Commentary: Lessons from Detroit for Distributors

Many of our readers are seeing direct impacts from the wrenching transformation taking place in the U.S. auto industry. While it is easy to focus on the negative and sensational news our national media regurgitates constantly, there are some important takeaways from this situation for distributors and manufacturers who sell through independent distribution channels.
 
First: The recent financial meltdown did not cause the downfall of the Big Three. The financial crisis precipitated what arguably was more than two decades in the making. Remember the ghost of Ignacio Lopez, GM's purchasing chief in the 1990s?
 
In the 20-plus years I have been covering industrial distribution channels, the supply-chain relationship between these manufacturers and their ...

Many of our readers are seeing direct impacts from the wrenching transformation taking place in the U.S. auto industry. While it is easy to focus on the negative and sensational news our national media regurgitates constantly, there are some important takeaways from this situation for distributors and manufacturers who sell through independent distribution channels.
 
First: The recent financial meltdown did not cause the downfall of the Big Three. The financial crisis precipitated what arguably was more than two decades in the making. Remember the ghost of Ignacio Lopez, GM’s purchasing chief in the 1990s?
 
In the 20-plus years I have been covering industrial distribution channels, the supply-chain relationship between these manufacturers and their suppliers, including distributors, went from dysfunctional yet profitable for suppliers to even more dysfunctional and unprofitable. (Thank goodness you can make it up on the volume!) The most successful distributors in these markets changed direction and rebuilt their business models. It was a painful transition, but in hindsight, it seems like it was the right move to make.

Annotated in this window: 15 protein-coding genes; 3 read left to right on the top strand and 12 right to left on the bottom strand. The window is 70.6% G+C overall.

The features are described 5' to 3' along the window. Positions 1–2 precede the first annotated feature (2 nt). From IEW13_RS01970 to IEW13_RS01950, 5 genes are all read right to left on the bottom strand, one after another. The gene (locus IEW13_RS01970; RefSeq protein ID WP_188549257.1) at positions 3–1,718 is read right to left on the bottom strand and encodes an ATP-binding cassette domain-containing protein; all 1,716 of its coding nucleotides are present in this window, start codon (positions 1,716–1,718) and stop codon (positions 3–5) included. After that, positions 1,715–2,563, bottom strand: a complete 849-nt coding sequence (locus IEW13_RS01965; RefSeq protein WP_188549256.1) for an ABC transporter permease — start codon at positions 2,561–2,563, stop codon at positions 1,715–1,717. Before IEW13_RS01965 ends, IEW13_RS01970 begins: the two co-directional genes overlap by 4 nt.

Contrast that with the rise of the new domestics, principally in the Southeast, with a dramatically different basis for supplier relationships and contract negotiation, according to MDM subscribers who serve these markets. These are not hug-fests, but these relationships are based on mutual self-interest in lowering cost, improving performance and quality, and continually bettering processes. Both parties are investing in the future of the relationship.
 
Another issue distributors and manufacturers can learn from is the consolidation of more than 15,000 dealers who sell Detroit-made cars and trucks. Some analysts think that number should be cut by two-thirds to stay competitive with Toyota and Honda. Domestic dealers outnumber foreign car dealers by more than 5 to 1, according to an article in The Detroit News. Yet the average Honda dealer outsells a Chevy or Ford dealer 2 to 1, and the average Toyota dealer outsells those two by about 3 to 1.
 
Many distribution markets are oversaturated. Manufacturers are downsizing their networks; some distributors are trimming lines and looking more like manufacturer representative firms than traditional broad-line distribution houses. The primary lesson is to work especially hard now to define relationships – vendor and customer – going forward. Look beyond the brand and company size to determine what will build the best platform for future growth.

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